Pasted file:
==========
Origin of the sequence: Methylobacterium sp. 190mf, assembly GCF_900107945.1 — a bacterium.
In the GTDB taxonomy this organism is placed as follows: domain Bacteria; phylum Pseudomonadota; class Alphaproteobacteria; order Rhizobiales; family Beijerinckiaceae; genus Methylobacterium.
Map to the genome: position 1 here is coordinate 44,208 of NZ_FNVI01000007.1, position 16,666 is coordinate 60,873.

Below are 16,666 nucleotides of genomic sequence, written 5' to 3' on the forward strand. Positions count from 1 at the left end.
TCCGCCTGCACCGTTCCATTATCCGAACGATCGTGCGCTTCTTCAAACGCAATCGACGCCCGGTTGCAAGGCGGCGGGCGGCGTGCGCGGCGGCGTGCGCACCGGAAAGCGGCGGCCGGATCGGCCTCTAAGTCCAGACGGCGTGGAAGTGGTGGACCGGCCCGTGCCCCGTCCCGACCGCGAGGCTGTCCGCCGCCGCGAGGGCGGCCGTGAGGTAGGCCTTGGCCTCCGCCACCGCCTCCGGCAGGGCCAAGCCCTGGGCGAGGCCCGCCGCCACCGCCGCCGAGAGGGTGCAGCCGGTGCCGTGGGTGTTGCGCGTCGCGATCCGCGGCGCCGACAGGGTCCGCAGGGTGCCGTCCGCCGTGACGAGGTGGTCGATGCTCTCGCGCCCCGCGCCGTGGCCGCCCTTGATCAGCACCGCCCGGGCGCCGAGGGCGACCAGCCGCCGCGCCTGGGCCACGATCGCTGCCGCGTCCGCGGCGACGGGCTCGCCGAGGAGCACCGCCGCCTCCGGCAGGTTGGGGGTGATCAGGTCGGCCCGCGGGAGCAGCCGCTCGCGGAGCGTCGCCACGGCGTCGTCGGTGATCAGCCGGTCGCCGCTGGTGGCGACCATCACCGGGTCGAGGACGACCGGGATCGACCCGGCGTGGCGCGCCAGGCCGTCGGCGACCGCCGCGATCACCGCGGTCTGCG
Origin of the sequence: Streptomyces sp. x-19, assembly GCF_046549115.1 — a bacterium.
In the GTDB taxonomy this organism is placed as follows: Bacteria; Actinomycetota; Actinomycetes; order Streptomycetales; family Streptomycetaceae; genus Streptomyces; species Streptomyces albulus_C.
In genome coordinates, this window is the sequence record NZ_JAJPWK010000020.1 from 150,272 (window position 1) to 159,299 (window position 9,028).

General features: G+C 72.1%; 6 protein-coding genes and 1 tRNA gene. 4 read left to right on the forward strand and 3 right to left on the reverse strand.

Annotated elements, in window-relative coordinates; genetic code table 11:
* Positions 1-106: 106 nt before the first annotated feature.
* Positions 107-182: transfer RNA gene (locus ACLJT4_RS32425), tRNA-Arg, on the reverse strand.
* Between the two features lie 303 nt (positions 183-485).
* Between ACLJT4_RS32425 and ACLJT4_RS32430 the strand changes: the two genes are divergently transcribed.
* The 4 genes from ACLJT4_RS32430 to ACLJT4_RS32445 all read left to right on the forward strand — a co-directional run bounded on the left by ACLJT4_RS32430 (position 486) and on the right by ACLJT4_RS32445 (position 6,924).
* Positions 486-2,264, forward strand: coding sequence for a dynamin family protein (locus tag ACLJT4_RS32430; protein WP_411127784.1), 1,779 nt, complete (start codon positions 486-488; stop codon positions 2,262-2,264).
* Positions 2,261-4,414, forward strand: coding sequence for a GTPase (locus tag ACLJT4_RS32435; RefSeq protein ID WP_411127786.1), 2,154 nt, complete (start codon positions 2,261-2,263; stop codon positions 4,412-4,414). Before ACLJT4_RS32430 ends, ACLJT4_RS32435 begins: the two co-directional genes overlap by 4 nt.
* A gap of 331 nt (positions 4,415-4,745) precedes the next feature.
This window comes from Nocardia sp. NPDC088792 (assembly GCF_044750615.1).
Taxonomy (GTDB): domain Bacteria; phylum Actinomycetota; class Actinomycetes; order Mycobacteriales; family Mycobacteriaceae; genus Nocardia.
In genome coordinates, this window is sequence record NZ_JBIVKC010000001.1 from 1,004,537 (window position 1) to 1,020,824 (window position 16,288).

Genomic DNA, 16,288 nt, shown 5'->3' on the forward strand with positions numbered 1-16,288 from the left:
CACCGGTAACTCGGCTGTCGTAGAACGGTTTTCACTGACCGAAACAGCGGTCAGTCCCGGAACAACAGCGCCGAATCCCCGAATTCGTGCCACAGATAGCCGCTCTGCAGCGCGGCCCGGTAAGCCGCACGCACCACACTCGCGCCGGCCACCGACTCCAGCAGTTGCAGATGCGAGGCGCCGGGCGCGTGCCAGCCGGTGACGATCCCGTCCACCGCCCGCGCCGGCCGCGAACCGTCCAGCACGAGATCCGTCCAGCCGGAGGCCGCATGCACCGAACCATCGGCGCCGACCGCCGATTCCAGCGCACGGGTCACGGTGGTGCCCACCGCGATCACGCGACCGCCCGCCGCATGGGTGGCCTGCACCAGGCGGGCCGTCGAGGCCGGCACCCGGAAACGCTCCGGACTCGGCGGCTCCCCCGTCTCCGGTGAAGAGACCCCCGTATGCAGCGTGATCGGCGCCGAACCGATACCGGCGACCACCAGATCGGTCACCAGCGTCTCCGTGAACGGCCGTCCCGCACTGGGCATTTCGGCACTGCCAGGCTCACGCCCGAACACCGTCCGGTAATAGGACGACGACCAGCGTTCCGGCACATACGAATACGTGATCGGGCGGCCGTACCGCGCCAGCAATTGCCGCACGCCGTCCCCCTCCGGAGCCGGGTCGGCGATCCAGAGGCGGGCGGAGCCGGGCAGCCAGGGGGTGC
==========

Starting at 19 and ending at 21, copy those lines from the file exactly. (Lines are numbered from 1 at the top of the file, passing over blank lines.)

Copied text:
This window comes from Nocardia sp. NPDC088792 (assembly GCF_044750615.1).
Taxonomy (GTDB): domain Bacteria; phylum Actinomycetota; class Actinomycetes; order Mycobacteriales; family Mycobacteriaceae; genus Nocardia.
In genome coordinates, this window is sequence record NZ_JBIVKC010000001.1 from 1,004,537 (window position 1) to 1,020,824 (window position 16,288).